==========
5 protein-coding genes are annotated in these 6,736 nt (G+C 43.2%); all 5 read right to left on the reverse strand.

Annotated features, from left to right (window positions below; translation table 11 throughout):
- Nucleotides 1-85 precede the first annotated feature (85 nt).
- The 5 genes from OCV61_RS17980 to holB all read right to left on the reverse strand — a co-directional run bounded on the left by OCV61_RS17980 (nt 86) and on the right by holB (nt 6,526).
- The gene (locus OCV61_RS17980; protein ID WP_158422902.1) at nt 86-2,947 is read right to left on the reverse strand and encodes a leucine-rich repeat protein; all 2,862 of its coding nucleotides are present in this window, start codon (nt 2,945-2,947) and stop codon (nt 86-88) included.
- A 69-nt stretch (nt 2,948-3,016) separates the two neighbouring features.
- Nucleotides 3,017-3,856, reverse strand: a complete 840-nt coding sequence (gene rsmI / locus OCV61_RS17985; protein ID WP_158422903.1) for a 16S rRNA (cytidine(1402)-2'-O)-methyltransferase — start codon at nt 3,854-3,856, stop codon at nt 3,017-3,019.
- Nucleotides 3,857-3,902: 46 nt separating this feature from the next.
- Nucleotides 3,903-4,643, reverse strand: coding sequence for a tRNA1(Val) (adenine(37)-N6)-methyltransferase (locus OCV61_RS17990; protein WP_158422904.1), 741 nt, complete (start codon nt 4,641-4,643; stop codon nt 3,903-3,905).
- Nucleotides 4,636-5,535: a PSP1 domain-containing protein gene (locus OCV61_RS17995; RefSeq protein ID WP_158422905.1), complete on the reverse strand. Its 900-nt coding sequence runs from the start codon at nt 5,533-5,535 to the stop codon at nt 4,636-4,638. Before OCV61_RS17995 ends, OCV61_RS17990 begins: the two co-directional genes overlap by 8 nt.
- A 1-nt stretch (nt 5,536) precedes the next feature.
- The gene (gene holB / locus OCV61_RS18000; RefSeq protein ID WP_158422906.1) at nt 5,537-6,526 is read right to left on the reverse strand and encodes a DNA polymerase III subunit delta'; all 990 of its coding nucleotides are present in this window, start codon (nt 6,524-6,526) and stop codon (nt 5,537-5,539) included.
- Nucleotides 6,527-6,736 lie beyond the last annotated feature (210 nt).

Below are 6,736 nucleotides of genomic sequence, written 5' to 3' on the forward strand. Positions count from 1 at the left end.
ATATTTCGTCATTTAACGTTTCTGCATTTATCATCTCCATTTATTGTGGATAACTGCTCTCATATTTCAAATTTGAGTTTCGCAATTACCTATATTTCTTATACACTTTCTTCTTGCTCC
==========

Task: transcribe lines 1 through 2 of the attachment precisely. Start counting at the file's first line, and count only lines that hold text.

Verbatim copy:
5 protein-coding genes are annotated in these 6,736 nt (G+C 43.2%); all 5 read right to left on the reverse strand.

Annotated features, from left to right (window positions below; translation table 11 throughout):